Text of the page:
Though ostensibly serving rhetorical programs of their own, the works on display in the Minneapolis Institute of Arts' A Mirror of Nature: Nordic Landscape Painting 1840-1910 lack the insufferable didacticism of Salim's film. Offering instead the beauty and majesty of nature as source for national pride - hence the exhibition's title - A Mirror of Nature showcases a tradition of landscape painting that is mostly unknown outside of its native Scandinavia. Perhaps the best comparison I can make for my film literate readers is that Scandinavian landscape painting compares to South Korean cinema: while it is influenced by a number of its surrounding national traditions that are well known to the West, the rich tradition of Scandinavian landscape painting, like Korean cinema, remains the purview largely of its national audience and the occasional expert. In each case, a wider audience is well deserved.
Among those works that best exemplify the eponymous aims of the exhibition are a series of works that collectively amount to what might be best described as a tradition of the Norwegian sublime, following closely in the manner of Caspar David Friedrich. Customarily, these works represent a figure or set figures immersed with an enormous, awe-inducing nature. While this effect possesses religious connotations in Friedrich - let alone in progenitors of the American sublime such as in the work Frederick Church - again the exhibition curators have emphasized its nationalistic meaning in works by Norwegians Johan Christian Dahl, Thomas Fearnley and Peder Balke (pictured above). That this characteristic would appear particularly prominent in works by Norwegian artists follows from that nation's tenuous existence during the period (in a union with Sweden under the control of the latter rival state; Norway did not attain full independence until 1905).
If there is a nation that stands out among the five represented (Denmark, Finland, Iceland, Norway and Sweden) it is Norway, not only for its indigenous tradition of the sublime, but also for a set of later works that emphasize a Parisian influence, be it the works of the Scandinavia's best-known painter Edvard Munch, or Harald Sohlberg's art nouveau Flower Meadow in the North (1905, pictured above).
Apart from the Norwegians, perhaps the most interesting national body of work on display is that of the Finnish, and particularly the work Akseli Gallen-Kallela. While Mirror of Nature's Finnish painters otherwise highlight a singular tradition of primitivist folk art, Gallen-Kallela's art may be among the most sophisticated in the exhibition. For instance, in Lake Keitele (1905, pictured above), the painter combines the placid, mirror-like surfaces of the lake with large washes of gray that emphasize the formal properties of the medium. In a second composition, Waterfall of Mantykoski (1892-4), Gallen-Kallela superimposes five vertical bars over the image of a waterfall, thus figuring the harp whose sonority compares to that of the cascade.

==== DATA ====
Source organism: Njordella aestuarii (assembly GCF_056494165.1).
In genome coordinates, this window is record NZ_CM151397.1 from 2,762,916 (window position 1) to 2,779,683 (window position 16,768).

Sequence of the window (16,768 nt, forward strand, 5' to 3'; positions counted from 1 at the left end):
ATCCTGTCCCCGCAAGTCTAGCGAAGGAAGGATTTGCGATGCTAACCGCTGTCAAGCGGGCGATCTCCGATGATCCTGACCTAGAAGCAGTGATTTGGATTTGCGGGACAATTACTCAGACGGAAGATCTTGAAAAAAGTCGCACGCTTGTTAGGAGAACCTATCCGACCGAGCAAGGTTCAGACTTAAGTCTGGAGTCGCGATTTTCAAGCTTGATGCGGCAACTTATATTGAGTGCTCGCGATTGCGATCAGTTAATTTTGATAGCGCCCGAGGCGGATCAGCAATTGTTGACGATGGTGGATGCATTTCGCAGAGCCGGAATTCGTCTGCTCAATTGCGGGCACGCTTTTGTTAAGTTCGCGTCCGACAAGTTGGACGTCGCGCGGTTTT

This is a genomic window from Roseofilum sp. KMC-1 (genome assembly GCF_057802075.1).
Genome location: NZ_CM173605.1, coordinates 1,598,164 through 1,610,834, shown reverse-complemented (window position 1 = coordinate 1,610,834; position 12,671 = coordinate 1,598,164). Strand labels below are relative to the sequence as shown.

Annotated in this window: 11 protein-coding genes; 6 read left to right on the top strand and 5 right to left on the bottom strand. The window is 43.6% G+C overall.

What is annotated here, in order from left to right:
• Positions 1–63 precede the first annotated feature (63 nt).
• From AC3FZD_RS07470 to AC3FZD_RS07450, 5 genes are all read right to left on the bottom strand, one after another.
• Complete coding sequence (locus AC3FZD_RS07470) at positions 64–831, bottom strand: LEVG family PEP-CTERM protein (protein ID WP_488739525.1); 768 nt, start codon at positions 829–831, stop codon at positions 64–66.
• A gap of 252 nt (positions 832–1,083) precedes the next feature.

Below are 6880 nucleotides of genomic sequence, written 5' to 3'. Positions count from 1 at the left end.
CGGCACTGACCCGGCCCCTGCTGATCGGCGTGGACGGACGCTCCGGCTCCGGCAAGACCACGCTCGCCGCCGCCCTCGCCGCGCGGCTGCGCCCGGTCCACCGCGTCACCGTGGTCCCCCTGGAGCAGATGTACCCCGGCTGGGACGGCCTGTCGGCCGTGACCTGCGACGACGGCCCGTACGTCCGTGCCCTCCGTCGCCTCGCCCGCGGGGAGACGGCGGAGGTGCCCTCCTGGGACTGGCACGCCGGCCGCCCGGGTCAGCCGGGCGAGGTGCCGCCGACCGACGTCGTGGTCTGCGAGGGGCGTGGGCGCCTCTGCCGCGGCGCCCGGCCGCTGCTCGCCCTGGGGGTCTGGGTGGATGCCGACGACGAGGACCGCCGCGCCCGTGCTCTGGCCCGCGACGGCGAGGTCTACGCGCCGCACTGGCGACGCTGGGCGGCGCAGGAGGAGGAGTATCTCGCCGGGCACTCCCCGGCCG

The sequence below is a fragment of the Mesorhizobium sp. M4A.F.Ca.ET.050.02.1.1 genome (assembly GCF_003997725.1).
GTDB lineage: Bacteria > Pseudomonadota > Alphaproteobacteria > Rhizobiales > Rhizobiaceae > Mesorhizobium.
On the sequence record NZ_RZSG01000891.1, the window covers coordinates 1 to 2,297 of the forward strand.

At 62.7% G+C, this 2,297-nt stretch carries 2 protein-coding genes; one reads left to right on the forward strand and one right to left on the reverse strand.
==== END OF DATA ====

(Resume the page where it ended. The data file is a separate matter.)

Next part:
Other than the corpuses of Gallen-Kallela and certain of his countrymen, perhaps the most peculiar included in A Mirror of Nature is that of Sweden's Prince Eugen, which is noteworthly less for any representational ticks, than it is for the uncomplicated accomplishment of its royal creator. As the exhibition label states, "The Cloud [1896, pictured above] may at first sight seem to symbolize an ideal summer's day, but its mood is in fact more complex, marked by an undefined tension and a sense of a presence beyond what we are able to see." Along with Carl Larsson (his Open-Air Painter, 1886, is pictured at the beginning of this review), Price Eugen is the finest Swedish painter included in the exhibition and one of a number of revelations awaiting its Minneapolis patrons.
A Mirror of Nature: Nordic Landscape Painting 1840-1910 runs now through September 2 at the Minneapolis Institute of Arts. Following its lone North American venue, A Mirror of Nature will continue its tour of Scandinavia's capital cities. Sweet Land received its DVD release earlier this month.